The National Interest: Jonathan Chait
New York magazine|April 25-May 8, 2022
Political Correctness Is Losing How the Democratic Party fought back against illiberalism.

IT’S BEEN seven or eight years since a wave of illiberal norms around the discussion of race and gender began to hit an expanding array of progressive institutions. The name for this phenomenon kept changing, from political correctness to call-out culture to cancel culture to wokeness, because every time a new label came along, Republicans would slap it on literally anything that wasn’t right wing. (Mitt Romney recently blamed President Biden’s economic policies on his “woke advisers.”) What remained of the liberal left would have to clarify that, no, what they were critiquing was stuff that was really far out there: impenetrable jargon, irrational mobs, struggle sessions, creepy forced apologies, absurd firings.

In certain quarters, a deep fatalism set in about the survival of liberal values, articulated by critics including Andrew Sullivan and Wesley Yang, who has described the left’s new thinking as “successor ideology”—a term that presumes it is destined to displace the old liberal ideology. Michael Lind, a co-founder of New America, claimed that, within the center left, “debate has been replaced by compulsory assent and ideas have been replaced by slogans that can be recited but not questioned: Black Lives Matter, Green Transition, Trans Women Are Women, 1619, Defund the Police.”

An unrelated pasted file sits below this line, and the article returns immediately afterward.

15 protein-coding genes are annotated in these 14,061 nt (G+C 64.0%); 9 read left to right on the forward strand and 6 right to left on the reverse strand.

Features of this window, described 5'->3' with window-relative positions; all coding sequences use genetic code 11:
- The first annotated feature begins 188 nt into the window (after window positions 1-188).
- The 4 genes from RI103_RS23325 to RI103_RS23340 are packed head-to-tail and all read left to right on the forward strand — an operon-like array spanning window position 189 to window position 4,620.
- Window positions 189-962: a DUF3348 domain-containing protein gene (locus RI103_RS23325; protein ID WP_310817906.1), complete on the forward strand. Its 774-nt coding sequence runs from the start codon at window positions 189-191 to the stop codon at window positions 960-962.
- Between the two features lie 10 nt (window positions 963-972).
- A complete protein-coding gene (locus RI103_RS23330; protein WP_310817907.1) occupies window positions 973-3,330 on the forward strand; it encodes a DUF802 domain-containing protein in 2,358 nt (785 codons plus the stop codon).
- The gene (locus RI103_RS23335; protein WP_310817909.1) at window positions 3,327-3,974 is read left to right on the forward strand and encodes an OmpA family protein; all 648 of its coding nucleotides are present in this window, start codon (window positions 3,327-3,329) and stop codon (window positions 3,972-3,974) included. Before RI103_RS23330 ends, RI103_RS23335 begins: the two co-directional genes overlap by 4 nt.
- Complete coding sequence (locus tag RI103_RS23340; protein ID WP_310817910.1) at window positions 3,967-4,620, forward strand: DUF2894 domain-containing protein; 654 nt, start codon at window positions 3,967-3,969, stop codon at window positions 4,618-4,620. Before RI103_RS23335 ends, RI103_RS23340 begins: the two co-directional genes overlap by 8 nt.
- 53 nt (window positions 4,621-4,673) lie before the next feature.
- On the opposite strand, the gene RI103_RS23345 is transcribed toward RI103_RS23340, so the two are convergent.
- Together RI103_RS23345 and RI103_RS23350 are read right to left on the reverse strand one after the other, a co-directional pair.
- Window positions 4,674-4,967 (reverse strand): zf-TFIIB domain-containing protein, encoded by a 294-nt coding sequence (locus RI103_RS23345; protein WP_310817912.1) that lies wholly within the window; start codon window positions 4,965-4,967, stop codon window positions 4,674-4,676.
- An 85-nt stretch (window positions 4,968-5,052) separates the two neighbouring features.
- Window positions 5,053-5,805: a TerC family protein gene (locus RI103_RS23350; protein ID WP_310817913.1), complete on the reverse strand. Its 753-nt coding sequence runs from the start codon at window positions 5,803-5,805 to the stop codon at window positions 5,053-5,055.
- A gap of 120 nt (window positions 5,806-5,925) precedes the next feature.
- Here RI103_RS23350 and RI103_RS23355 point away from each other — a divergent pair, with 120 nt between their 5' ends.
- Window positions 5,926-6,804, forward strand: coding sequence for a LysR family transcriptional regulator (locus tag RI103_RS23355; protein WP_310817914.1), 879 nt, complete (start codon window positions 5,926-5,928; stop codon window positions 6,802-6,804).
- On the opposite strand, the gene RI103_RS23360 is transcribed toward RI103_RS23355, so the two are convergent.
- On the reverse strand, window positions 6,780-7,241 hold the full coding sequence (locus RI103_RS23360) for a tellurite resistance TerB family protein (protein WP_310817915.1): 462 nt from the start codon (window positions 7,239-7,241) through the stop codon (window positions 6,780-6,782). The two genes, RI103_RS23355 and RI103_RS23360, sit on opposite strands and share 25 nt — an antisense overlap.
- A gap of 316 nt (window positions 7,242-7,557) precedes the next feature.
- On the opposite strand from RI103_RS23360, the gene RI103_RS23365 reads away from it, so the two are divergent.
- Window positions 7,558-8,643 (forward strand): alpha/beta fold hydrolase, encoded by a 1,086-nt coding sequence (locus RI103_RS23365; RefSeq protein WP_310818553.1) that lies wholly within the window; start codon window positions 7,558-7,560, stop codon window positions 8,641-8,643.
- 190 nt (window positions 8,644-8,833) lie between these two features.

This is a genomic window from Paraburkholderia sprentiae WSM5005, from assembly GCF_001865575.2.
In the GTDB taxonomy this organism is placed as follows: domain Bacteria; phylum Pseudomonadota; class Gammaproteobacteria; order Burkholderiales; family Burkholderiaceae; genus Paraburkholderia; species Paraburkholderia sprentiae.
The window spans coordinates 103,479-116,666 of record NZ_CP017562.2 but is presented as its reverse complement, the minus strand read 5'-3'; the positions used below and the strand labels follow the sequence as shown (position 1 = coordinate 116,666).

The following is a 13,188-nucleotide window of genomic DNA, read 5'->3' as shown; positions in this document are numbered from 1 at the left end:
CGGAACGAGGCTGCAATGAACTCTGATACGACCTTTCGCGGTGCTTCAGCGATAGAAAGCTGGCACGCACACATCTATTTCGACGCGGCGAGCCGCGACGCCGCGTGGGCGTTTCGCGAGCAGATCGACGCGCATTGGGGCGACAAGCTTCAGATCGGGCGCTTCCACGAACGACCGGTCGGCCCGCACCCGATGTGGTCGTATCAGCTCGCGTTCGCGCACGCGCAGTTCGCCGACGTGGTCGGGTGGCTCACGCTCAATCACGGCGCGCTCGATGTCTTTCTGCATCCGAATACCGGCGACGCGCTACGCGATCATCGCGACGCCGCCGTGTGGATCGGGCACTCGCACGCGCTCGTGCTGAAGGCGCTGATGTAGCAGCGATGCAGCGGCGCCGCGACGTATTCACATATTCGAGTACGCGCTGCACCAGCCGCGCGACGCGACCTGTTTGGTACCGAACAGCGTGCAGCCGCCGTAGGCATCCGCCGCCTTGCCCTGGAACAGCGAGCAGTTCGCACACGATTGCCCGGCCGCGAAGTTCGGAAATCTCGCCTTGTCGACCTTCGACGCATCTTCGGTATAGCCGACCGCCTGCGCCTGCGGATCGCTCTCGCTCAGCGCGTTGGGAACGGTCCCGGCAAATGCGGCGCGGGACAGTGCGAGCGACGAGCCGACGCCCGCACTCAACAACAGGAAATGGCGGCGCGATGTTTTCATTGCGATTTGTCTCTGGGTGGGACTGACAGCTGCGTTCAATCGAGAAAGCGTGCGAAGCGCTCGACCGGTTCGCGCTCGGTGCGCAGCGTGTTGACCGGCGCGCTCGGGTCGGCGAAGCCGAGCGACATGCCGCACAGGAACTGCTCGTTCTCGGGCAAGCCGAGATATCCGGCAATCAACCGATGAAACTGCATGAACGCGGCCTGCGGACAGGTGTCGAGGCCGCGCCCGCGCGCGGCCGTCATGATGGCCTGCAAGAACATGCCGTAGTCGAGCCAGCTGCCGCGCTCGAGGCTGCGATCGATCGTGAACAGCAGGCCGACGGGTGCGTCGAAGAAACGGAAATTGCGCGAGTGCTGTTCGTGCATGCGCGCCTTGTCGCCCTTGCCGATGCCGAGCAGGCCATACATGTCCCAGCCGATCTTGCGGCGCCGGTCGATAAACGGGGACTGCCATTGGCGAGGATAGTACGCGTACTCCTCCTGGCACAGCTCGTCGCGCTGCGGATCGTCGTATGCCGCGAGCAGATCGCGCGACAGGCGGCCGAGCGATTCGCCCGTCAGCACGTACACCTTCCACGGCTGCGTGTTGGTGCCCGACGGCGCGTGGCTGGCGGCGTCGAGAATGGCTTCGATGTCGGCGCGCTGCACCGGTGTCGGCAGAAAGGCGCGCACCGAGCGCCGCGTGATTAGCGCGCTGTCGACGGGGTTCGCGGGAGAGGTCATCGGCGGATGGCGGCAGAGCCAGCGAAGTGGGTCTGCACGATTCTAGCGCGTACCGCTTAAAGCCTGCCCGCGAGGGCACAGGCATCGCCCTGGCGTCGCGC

But I don’t take the success of the illiberal left for granted. I think it can be halted. In fact, I suspect that the floodwaters are already receding.

The way the illiberal left has been dealing with race and gender is of a piece with the way it has approached a range of debates in the social-media era. Activists reduce nearly every issue to a moralistic binary and cast any dissent as a personal failing. Disagree with the policy activism of the Sunrise Movement? You’re a boomer happy to let the planet fry after you enjoy your remaining time on it. Not sure single-payer health care is the best strategy? You must want people to die on the street.

It is on identity-related issues that this style of thinking has made the most headway. Academia has produced left-wing philosophical challenges to liberalism that treat speech as tantamount to violence and regard political disputes as a zero-sum conflict between oppressor and oppressed. And while these illiberal norms often originated on campus, they have expanded into progressive communities like primary schools (mostly private ones), media, publishing, and political- and social-activist organizations.

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